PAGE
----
Ethical issues in caring for patients with dementia
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Ethical issues in caring for patients with dementia

Julian Hughes Consultant in old age psychiatry, Northumbria Healthcare NHS Foundation Trust and Psychiatry of Old Age Service, North Tyneside General Hospital, North Shields, Policy, Ethics and Life Sciences Research Centre, Newcastle University, England
Jill Common Ward manager, Psychiatry of Old Age Service, Northumbria Healthcare NHS Foundation Trust, North Tyneside General Hospital, North Shields, England

This article discusses issues that might count as ‘ethical’ in the care of people with dementia and some of the dilemmas that occur. Ethical theories, such as virtue ethics, deontology and consequentialism are discussed, and ethical approaches that can be useful are outlined. Thinking about matters case-by-case is another approach, one that forms the first component of the Nuffield Council’s ethical framework for dementia care, which is described. Case examples are provided, raising issues of autonomy, diagnosis, restraint and withholding treatment. The notion of personhood and the need to understand the person with dementia as broadly as possible are emphasised. Recommendations for nursing practice are included.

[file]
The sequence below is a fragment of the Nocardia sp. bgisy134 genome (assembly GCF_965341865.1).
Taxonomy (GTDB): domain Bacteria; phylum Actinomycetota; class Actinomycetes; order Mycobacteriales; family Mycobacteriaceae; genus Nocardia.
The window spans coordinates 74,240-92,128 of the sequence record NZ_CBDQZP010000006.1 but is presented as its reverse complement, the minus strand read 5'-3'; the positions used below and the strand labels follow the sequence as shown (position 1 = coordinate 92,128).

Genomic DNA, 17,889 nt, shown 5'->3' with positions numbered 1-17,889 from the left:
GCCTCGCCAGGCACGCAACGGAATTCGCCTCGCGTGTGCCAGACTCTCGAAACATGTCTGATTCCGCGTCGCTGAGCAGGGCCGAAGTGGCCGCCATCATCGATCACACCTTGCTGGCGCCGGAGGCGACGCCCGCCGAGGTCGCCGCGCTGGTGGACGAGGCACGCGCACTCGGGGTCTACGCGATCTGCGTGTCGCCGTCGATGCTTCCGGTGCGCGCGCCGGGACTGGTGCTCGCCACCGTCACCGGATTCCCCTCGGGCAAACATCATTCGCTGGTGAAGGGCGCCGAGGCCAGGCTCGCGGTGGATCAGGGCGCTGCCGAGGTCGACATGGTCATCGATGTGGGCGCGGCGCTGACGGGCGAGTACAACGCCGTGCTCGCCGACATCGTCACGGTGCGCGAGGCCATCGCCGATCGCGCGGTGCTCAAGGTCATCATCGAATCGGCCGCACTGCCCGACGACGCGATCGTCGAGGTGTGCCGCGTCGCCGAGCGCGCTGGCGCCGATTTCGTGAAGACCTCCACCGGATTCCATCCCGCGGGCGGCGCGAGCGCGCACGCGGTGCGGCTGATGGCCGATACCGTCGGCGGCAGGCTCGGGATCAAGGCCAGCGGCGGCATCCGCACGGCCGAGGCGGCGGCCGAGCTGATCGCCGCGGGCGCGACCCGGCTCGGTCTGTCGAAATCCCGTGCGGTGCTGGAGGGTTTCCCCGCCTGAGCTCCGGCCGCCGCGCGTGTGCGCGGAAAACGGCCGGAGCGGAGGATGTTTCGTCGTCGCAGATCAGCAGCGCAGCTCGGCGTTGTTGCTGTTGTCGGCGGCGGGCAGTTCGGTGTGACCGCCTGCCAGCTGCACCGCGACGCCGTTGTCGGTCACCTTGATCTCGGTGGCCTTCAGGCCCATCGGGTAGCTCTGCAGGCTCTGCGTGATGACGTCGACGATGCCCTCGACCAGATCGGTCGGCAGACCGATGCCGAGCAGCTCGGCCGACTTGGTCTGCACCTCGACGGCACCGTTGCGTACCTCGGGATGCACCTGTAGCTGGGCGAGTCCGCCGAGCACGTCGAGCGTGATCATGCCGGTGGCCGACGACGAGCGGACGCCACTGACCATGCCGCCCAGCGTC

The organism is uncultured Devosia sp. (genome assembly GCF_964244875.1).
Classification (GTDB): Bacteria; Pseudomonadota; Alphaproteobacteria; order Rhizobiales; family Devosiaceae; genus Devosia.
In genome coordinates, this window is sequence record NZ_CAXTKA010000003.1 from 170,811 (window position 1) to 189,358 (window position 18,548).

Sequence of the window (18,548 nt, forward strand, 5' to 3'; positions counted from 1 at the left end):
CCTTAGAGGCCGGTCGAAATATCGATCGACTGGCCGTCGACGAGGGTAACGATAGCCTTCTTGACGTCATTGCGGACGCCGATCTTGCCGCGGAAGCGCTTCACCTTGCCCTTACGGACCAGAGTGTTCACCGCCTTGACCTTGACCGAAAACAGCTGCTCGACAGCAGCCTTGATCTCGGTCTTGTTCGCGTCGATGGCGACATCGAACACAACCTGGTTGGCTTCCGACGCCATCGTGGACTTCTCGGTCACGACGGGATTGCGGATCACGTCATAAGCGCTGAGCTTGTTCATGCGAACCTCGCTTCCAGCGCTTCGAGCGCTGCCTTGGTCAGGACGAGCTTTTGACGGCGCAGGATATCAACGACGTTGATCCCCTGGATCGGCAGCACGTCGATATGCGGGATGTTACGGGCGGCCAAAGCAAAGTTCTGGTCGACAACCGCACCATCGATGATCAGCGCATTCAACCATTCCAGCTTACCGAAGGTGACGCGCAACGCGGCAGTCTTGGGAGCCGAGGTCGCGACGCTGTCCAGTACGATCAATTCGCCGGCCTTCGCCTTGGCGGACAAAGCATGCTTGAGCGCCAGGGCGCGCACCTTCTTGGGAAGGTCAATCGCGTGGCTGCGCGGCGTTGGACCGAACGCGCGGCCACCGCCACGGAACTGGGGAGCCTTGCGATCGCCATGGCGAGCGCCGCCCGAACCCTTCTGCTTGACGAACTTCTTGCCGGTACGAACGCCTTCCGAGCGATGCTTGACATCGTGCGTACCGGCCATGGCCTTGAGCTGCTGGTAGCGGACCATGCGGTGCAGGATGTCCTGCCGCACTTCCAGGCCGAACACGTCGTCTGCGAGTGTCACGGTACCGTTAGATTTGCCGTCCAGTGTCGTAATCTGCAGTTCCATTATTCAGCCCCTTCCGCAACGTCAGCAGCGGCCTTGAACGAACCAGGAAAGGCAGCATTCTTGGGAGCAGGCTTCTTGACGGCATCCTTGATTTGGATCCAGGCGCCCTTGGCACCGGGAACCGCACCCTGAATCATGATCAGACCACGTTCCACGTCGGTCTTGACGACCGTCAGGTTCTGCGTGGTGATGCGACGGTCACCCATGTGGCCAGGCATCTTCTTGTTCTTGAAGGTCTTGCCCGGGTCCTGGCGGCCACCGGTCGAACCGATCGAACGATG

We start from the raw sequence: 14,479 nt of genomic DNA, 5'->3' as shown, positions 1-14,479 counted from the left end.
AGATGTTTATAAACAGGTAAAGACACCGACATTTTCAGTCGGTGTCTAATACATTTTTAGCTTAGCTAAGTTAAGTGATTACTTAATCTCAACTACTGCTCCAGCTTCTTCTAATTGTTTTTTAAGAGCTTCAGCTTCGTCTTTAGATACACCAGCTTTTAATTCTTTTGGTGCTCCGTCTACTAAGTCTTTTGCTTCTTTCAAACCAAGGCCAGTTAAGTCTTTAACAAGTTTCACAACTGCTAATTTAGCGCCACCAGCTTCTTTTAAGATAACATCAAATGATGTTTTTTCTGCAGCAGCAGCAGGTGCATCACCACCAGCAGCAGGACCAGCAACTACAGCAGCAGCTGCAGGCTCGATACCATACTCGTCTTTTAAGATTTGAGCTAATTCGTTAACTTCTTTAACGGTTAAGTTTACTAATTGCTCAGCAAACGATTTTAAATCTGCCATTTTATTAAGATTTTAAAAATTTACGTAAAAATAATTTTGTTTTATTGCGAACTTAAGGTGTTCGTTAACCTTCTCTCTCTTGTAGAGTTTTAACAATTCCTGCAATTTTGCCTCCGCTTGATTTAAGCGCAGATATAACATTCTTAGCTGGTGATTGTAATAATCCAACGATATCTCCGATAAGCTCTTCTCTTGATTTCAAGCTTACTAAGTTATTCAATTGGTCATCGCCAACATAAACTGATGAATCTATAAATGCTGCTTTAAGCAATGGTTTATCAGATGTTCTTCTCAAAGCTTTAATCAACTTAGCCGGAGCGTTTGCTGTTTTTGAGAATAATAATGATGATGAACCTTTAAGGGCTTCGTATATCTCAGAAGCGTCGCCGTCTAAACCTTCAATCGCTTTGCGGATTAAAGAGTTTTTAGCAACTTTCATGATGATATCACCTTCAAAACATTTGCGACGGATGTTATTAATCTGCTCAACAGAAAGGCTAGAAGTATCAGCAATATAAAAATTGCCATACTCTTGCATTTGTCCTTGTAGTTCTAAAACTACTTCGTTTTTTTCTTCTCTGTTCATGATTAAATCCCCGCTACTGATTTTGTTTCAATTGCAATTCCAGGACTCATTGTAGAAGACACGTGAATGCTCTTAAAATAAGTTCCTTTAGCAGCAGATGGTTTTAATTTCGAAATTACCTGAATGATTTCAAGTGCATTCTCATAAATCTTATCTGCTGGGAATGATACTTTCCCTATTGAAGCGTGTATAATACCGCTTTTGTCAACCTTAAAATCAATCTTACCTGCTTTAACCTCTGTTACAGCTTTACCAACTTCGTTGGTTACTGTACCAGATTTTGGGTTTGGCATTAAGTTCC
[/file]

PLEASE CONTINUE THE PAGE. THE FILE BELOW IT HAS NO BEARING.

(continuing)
Nursing Standard. 29, 49,42-47. doi: 10.7748/ns.29.49.42.e9206

Correspondence

julian.hughes@ncl.ac.uk

Peer review

All articles are subject to external double-blind peer review and checked for plagiarism using automated software.

Received: 18 August 2014

Accepted: 21 October 2014